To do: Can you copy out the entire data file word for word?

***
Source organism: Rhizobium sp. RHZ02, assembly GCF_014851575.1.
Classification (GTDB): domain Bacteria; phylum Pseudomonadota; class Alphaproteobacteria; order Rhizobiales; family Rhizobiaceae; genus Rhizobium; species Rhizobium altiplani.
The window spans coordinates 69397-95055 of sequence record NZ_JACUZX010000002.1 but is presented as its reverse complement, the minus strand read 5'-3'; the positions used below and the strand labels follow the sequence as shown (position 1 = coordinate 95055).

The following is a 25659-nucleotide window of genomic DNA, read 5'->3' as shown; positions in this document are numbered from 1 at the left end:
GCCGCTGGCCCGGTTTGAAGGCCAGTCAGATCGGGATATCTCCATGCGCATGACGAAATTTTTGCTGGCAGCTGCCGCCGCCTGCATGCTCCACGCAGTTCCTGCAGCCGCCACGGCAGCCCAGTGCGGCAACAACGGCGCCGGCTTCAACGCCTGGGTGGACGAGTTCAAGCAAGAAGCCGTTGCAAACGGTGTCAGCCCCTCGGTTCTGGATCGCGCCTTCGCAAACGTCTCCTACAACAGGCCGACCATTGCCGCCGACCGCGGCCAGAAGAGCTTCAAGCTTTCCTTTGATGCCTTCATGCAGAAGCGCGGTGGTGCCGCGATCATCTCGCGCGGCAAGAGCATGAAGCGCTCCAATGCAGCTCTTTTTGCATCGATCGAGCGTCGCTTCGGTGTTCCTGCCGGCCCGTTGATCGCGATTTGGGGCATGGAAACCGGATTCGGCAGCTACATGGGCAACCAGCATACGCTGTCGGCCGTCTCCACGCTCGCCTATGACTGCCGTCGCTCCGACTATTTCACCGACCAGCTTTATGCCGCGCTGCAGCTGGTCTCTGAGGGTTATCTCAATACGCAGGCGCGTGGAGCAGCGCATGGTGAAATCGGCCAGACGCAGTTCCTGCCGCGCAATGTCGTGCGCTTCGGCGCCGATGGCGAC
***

Source organism: Rhizobium sp. RHZ02, assembly GCF_014851575.1.
Classification (GTDB): domain Bacteria; phylum Pseudomonadota; class Alphaproteobacteria; order Rhizobiales; family Rhizobiaceae; genus Rhizobium; species Rhizobium altiplani.
The window spans coordinates 69397-95055 of sequence record NZ_JACUZX010000002.1 but is presented as its reverse complement, the minus strand read 5'-3'; the positions used below and the strand labels follow the sequence as shown (position 1 = coordinate 95055).

The following is a 25659-nucleotide window of genomic DNA, read 5'->3' as shown; positions in this document are numbered from 1 at the left end:
GCCGCTGGCCCGGTTTGAAGGCCAGTCAGATCGGGATATCTCCATGCGCATGACGAAATTTTTGCTGGCAGCTGCCGCCGCCTGCATGCTCCACGCAGTTCCTGCAGCCGCCACGGCAGCCCAGTGCGGCAACAACGGCGCCGGCTTCAACGCCTGGGTGGACGAGTTCAAGCAAGAAGCCGTTGCAAACGGTGTCAGCCCCTCGGTTCTGGATCGCGCCTTCGCAAACGTCTCCTACAACAGGCCGACCATTGCCGCCGACCGCGGCCAGAAGAGCTTCAAGCTTTCCTTTGATGCCTTCATGCAGAAGCGCGGTGGTGCCGCGATCATCTCGCGCGGCAAGAGCATGAAGCGCTCCAATGCAGCTCTTTTTGCATCGATCGAGCGTCGCTTCGGTGTTCCTGCCGGCCCGTTGATCGCGATTTGGGGCATGGAAACCGGATTCGGCAGCTACATGGGCAACCAGCATACGCTGTCGGCCGTCTCCACGCTCGCCTATGACTGCCGTCGCTCCGACTATTTCACCGACCAGCTTTATGCCGCGCTGCAGCTGGTCTCTGAGGGTTATCTCAATACGCAGGCGCGTGGAGCAGCGCATGGTGAAATCGGCCAGACGCAGTTCCTGCCGCGCAATGTCGTGCGCTTCGGCGCCGATGGCGAC